KickStart executives attended the First Ladies Summit in Tanzania.  At the Summit, they were introduced to Her Excellency Janet Museveni, First Lady of Uganda.  Following a demonstration by the KickStart team, H.E. Mrs. Museveni requested an official survey of KickStart’s irrigation pump and recommendation for adoption.  KickStart executives also had the opportunity to meet with the leadership team at Victoria Seeds, another Summit attendee, and have since installed KickStart pumps in Victoria Seeds’ demo plots in Kampala and Gulu. 

Pink Ribbon Red Ribbon

Since the Summit, Pink Ribbon Red Ribbon has begun activities in the three Regions the partnership has targeted in Tanzania:  Iringa, Mbeya and the Lake Region (Mara, Mwanza and Shinyanga).  Support from Pink Ribbon Red Ribbon covers both public-sector and private, not-for-profit facilities and organizations to offer screening and treatment for pre-cancerous cervical lesions, as well as referral to advanced medical care for women who need it.

  • As a result of connections made at the Summit, the Bristol-Meyers Squibb Foundation has funded a Pink Ribbon Red Ribbon consortium of five Tanzanian non-governmental organizations to conduct grass-roots activities to bolster screening and treatment for cervical and breast cancer in the chosen three Regions of the country.  The Tanzania Youth Alliance (TAYOA), Wanawake Na Maendeleo (WAMA) Foundation, Mbeya HIV/Aids Network, T-MARC Tanzania and the Medical Women’s Association of Tanzania (MEWATA) are raising awareness about women's cancers, educating communities and medical providers about the diseases, helping women gain access to preventative care and managing mass outreach and screening campaigns.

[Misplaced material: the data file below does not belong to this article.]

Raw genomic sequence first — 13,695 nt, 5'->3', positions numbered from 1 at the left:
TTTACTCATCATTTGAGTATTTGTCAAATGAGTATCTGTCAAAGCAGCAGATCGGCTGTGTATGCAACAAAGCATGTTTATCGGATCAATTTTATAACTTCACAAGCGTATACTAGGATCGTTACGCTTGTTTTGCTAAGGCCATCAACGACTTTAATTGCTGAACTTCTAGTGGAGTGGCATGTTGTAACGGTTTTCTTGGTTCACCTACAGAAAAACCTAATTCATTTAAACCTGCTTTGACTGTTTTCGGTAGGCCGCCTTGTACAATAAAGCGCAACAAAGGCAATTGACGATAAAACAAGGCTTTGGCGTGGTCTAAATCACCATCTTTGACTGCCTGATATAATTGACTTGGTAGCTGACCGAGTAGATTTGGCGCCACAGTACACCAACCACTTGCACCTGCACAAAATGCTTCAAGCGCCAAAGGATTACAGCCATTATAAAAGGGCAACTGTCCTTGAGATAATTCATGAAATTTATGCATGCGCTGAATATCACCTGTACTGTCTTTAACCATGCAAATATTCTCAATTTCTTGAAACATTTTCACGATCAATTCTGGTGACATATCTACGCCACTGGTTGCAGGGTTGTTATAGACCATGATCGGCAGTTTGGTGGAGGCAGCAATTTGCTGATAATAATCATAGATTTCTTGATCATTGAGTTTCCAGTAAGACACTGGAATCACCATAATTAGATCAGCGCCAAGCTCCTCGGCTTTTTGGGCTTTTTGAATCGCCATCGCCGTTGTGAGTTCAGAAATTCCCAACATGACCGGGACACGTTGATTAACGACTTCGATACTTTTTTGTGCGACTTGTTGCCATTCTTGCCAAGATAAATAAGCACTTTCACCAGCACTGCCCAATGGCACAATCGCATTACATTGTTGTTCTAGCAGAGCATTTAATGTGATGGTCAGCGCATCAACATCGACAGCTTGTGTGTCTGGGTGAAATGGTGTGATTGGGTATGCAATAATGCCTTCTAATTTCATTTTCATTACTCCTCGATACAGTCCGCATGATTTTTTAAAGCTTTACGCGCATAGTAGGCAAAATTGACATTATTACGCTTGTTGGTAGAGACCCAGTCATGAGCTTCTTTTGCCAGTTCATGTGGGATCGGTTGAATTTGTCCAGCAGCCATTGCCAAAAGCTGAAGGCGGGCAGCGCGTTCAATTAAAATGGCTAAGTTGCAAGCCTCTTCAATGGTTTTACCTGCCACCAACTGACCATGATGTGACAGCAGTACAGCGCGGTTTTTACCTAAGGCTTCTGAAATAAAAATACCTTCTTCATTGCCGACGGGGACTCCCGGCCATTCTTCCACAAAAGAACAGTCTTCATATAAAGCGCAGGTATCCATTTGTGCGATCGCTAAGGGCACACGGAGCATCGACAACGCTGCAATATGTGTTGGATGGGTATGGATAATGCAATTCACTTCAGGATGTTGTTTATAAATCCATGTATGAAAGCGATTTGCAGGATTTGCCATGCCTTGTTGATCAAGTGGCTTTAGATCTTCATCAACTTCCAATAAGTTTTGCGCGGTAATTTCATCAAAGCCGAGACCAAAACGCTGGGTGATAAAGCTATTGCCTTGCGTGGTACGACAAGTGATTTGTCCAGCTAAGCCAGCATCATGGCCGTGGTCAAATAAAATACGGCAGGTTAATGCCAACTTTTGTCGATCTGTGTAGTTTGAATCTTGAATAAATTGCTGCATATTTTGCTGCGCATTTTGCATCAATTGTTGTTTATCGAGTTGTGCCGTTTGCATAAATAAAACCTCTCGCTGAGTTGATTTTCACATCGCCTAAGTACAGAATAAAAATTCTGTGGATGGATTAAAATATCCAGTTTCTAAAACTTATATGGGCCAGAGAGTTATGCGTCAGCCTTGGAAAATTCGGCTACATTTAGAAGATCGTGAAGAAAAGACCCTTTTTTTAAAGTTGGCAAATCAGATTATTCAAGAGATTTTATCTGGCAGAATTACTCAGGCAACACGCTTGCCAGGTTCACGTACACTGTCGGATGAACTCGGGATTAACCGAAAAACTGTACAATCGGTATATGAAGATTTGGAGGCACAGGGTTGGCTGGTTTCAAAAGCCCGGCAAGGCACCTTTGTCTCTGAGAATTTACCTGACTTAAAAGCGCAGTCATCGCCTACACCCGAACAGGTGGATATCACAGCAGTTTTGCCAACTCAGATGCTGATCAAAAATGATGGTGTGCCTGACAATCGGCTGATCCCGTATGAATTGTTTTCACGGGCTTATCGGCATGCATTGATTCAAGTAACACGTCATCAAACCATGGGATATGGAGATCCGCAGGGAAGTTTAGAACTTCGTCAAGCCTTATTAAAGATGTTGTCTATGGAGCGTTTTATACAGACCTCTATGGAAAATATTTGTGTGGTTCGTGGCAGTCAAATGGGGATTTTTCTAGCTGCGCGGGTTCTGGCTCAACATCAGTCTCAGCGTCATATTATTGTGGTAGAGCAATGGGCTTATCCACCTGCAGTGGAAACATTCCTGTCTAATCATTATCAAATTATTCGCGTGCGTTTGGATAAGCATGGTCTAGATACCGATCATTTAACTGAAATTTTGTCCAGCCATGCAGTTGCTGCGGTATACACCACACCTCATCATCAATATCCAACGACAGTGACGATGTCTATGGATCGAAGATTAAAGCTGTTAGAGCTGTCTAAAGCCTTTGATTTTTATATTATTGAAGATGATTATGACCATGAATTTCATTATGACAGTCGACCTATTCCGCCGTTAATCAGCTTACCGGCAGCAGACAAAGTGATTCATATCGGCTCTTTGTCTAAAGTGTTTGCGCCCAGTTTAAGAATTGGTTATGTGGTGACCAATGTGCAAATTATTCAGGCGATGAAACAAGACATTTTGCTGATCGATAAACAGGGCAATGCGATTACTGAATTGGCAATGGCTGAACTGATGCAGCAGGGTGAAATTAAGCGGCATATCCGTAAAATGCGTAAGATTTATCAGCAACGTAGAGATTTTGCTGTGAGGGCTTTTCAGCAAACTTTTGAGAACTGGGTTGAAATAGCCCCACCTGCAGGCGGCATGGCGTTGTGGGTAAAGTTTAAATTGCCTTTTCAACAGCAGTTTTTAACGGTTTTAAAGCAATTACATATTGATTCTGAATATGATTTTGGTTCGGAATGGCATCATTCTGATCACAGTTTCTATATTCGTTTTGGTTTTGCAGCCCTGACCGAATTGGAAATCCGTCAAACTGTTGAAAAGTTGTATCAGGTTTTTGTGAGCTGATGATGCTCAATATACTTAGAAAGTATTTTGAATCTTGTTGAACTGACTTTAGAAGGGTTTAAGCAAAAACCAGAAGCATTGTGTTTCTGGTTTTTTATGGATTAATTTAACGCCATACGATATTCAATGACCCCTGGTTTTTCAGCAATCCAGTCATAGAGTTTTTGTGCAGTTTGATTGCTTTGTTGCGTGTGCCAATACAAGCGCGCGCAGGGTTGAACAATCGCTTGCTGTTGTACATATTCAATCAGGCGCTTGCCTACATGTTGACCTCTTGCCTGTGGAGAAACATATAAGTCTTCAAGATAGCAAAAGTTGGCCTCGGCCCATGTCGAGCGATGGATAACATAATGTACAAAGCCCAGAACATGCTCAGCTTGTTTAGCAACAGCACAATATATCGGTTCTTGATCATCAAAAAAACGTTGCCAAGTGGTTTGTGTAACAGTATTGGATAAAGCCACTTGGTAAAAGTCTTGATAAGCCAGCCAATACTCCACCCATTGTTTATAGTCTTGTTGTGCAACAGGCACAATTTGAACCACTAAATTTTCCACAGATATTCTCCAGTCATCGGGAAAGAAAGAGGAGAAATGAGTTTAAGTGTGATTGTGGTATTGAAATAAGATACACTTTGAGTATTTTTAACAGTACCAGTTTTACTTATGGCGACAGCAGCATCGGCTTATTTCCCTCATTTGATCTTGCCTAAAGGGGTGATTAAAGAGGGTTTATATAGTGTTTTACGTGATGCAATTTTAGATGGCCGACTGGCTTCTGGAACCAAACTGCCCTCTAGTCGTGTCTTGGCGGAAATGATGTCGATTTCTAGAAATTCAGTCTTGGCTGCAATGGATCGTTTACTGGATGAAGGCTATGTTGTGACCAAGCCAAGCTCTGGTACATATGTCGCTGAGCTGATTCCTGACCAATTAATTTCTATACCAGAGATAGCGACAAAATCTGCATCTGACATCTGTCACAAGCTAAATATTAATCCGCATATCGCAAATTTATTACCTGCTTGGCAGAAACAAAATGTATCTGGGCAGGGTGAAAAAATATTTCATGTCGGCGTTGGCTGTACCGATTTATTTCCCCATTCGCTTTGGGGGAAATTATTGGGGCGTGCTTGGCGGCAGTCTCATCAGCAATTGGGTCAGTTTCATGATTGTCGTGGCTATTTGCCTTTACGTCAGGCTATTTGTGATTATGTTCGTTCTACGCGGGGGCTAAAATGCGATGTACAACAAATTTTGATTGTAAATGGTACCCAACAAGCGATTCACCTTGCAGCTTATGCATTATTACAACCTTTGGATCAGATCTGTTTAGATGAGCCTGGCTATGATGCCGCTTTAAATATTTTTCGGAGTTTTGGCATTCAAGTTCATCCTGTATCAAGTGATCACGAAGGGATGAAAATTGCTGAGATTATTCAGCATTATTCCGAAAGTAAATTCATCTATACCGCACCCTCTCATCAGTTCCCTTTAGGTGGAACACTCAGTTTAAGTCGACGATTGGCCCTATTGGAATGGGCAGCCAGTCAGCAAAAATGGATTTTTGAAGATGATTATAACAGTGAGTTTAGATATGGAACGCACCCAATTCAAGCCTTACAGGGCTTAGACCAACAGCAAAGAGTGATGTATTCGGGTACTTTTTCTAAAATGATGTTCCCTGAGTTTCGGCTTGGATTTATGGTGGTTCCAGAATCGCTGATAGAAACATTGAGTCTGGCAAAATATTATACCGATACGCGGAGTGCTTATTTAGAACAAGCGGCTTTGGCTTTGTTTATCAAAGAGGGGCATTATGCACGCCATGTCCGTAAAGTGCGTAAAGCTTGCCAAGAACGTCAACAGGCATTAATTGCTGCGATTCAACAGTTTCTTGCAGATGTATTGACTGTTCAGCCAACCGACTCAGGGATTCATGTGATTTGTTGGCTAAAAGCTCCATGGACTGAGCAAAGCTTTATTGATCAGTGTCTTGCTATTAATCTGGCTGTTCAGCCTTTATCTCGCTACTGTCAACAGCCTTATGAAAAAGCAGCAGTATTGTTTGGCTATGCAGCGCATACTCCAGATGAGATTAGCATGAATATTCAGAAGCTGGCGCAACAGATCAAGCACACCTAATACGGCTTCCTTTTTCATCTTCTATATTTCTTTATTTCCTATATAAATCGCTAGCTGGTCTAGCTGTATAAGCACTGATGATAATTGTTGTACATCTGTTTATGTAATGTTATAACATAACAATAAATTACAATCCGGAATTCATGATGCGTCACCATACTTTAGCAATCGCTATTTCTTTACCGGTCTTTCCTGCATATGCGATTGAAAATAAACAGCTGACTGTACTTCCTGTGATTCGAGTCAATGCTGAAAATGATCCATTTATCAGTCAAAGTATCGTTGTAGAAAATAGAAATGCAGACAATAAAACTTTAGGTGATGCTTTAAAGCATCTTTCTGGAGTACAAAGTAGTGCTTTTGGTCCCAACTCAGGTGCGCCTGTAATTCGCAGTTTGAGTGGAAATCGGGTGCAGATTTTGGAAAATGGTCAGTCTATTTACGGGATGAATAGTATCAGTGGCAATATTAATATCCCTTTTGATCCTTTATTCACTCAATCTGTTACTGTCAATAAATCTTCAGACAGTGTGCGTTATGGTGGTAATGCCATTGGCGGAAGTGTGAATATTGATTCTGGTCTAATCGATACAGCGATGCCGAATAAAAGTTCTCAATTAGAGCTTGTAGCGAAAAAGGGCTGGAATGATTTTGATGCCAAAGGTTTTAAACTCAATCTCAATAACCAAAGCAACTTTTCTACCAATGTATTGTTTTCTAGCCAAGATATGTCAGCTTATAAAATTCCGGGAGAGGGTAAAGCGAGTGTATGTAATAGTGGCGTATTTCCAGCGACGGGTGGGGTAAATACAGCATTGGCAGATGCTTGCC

• The first major Pink Ribbon Red Ribbon activity in Tanzania was a two-day screening campaign in the Region of Mwanza in honor of International’s Women’s Day, on March 8, 2014. The presence of the First Lady of Tanzania, Mama Salma Kikwete, drew thousands of women:  5,228 were screened for breast cancer and 3,287 for cervical cancer.
  • To complement the community component, the commitment by the U.S. President’s Emergency Plan for AIDS Relief (PEPFAR) to Pink Ribbon Red Ribbon in Tanzania has translated into equipment for hospitals and clinics and training for doctors and nurses to screen and treat women for cervical pre-cancer. In particular, PEPFAR has provided 16 cryotherapy machines to medical facilities in the three Regions. Mama Kikwete officially accepted the machines at the launch of the mass screening event on March 8.
  • Mama Kikwete has championed the cause of women’s cancer:  She has appeared before Parliament to explain the risk cancer poses to the lives of Tanzanian women, and to appeal for lawmakers' support in the form of additional domestic financial resources.